No Fail Risotto

Risotto is an amazing dish. You cook rice in broth, stirring in liquid as it gets absorbed by the grains, and it creates this dish with a creamy consistency and amazing taste. You feel like you are eating something sinful, but there's no cream in it at all. The only downside is making it. It requires a lot of babysitting, since you have to stir it frequently (some people say constantly) and add liquid for 20 minutes or so. The results are worth it, but it's still a lot of standing by the stove and watching a pot. Some people really enjoy this process, but I'm not one of them. Even for those who enjoy standing by a hot stove becoming one with their food, risotto is often relegated to a special occasion or at least a weekend dish due to how intense its preparation is.

Here's where you're going to hate me if you don't own a pressure cooker - in a pressure cooker risotto can be made in about 15 minutes with no stirring at all. No standing by the stove, no adding broth just as the liquid in the pan gets absorbed. None of that. You just saute some onions in butter with the uncooked rice grains, add broth and cook under pressure for 10 minutes. Unbelievable? Believe it. For those of you who are pressure-cooker-less, I'm including suggested instructions so you aren't left out of the risotto party. Though if you are a big fan of risotto, this might be a good excuse to go buy one.

No Fail Risotto

1 T butter
1/4 cup diced onion or shallot
2 garlic cloves, minced
1 cup Arborio rice (do no substitute long grain rice. If you can find arborio, use short or medium grain rice)
2 cups low sodium chicken broth (about 4 1/2 cups if you are using traditional stovetop method)
1/4 cup white wine (I substitute with 2T juice and 2T water)
1/4 cup grated Parmesan cheese
1 T minced fresh parsley

1. In a pressure cooker or large saucepan, melt butter over medium heat. Stir in onion and rice and saute until the onion is translucent, about 5 minutes. Add wine (or substitution) and stir until the liquid has been absorbed.

2. Pressure cooker directions: Add the broth, close the lid and heat to high pressure. Cook for 8-10 minutes at high pressure. When done, release the pressure and open the cooker. The risotto will look a little soupy, but this is normal. The rice should be cooked to al dente. If it is still a little too hard, cook at a low simmer until done. Stir in the Parmesan cheese and parsley and serve.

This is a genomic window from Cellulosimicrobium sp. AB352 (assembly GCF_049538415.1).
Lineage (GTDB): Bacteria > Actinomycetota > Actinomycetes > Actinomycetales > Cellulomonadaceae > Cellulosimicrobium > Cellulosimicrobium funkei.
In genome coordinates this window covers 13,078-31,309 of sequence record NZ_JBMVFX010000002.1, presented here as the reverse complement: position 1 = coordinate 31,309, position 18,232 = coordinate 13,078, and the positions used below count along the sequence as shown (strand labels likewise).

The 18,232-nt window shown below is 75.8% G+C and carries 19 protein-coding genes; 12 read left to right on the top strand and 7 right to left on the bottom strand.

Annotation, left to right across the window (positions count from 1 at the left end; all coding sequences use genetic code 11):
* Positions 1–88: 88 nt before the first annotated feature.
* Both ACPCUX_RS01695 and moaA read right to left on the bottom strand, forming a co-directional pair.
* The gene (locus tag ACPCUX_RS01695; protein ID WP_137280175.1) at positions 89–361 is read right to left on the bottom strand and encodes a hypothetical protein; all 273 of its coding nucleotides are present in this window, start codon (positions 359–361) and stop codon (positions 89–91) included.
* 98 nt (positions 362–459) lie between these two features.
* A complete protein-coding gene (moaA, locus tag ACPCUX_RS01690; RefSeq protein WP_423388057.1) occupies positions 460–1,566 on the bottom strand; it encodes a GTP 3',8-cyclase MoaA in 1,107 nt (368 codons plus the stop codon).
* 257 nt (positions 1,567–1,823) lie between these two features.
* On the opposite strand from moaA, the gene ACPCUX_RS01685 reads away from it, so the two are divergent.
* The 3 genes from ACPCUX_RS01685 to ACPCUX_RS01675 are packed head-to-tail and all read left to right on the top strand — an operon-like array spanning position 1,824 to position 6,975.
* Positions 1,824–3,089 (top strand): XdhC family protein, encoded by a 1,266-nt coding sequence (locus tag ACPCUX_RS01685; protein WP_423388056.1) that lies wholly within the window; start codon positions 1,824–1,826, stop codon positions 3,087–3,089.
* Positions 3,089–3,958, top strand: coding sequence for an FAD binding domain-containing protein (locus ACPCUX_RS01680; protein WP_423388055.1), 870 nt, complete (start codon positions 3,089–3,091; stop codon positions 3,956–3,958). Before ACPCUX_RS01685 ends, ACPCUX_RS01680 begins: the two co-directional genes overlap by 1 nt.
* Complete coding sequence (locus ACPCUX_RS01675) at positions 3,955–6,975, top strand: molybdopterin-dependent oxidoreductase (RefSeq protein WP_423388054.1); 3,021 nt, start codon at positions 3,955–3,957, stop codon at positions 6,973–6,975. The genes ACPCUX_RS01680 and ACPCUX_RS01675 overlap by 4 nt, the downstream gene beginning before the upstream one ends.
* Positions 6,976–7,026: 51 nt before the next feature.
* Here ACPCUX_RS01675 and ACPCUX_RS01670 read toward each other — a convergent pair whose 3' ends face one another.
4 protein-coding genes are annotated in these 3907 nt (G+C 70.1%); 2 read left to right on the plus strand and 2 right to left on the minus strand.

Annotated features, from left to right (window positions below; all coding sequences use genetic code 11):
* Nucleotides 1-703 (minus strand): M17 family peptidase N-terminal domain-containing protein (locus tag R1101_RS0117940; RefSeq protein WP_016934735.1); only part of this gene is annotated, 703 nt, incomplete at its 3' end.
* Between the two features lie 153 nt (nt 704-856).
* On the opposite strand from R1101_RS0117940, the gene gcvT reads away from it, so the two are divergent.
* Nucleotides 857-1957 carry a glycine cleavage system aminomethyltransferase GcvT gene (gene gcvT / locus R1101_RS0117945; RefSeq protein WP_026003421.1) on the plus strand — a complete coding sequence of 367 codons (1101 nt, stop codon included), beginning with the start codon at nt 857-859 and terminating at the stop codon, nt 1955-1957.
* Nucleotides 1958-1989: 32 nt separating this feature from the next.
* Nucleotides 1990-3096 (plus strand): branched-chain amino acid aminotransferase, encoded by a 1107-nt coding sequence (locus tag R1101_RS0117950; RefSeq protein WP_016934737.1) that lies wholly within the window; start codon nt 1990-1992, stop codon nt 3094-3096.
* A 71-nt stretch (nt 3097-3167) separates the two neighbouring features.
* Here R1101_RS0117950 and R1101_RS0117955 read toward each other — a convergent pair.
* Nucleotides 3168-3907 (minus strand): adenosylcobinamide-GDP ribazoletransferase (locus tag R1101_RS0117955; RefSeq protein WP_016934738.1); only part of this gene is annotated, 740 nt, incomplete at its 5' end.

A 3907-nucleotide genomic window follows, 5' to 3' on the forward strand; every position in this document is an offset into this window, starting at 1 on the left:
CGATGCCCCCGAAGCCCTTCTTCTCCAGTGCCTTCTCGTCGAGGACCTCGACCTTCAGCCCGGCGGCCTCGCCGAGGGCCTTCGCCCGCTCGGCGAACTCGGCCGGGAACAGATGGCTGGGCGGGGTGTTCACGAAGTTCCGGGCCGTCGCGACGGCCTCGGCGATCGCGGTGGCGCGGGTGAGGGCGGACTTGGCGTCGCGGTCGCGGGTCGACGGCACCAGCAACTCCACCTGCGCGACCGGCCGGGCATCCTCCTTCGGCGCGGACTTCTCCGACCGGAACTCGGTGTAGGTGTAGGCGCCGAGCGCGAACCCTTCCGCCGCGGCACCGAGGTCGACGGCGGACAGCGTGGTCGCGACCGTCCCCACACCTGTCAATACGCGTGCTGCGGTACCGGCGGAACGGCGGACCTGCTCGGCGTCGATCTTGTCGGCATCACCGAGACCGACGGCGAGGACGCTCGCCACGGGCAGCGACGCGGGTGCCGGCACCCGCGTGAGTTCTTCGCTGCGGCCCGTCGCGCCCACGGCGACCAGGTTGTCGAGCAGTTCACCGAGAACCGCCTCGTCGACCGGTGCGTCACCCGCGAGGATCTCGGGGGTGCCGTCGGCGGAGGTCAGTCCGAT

2. Stovetop directions: While cooking the onion and rice, warm chicken broth in a small pot over low heat. When onion and rice have finished cooking, add in the hot stock, a few ladles at a time, and stir for a minute with each addition to develop the starch and the creamy aspect. Total cooking time will be about 18 minutes or so. Keep adding stock each time the pan starts to become dry at the edges. When rice is cooked to al dente, stir in the cheese and parsley and serve.

 Recipe source: Adapted from Fagor 3-in-1 Electric Multicooker Recipe Book

2 Click For Comments:

Beautiful pictures, so glad that you are sharing this recipe! I cook my risotto for only 7 minutes under pressure with the same 2:1 ratio and it comes out perfect and not watery! I do use less wine though!

We eat risotto alot more often now that it takes almost as long as making sauce and spaghetti!


hip pressure cooking
making pressure cooking hip, one recipe at a time!

elle pee,

I found your blog just last week and I love it! I'm planning on doing a link to your pressure cooking basics since it's such good information. Thanks for the advice on the timing. I have an electric pressure cooker and I'm cooking at high altitude so my times are probably a little longer than most. It really is nice being able to have risotto regularly.

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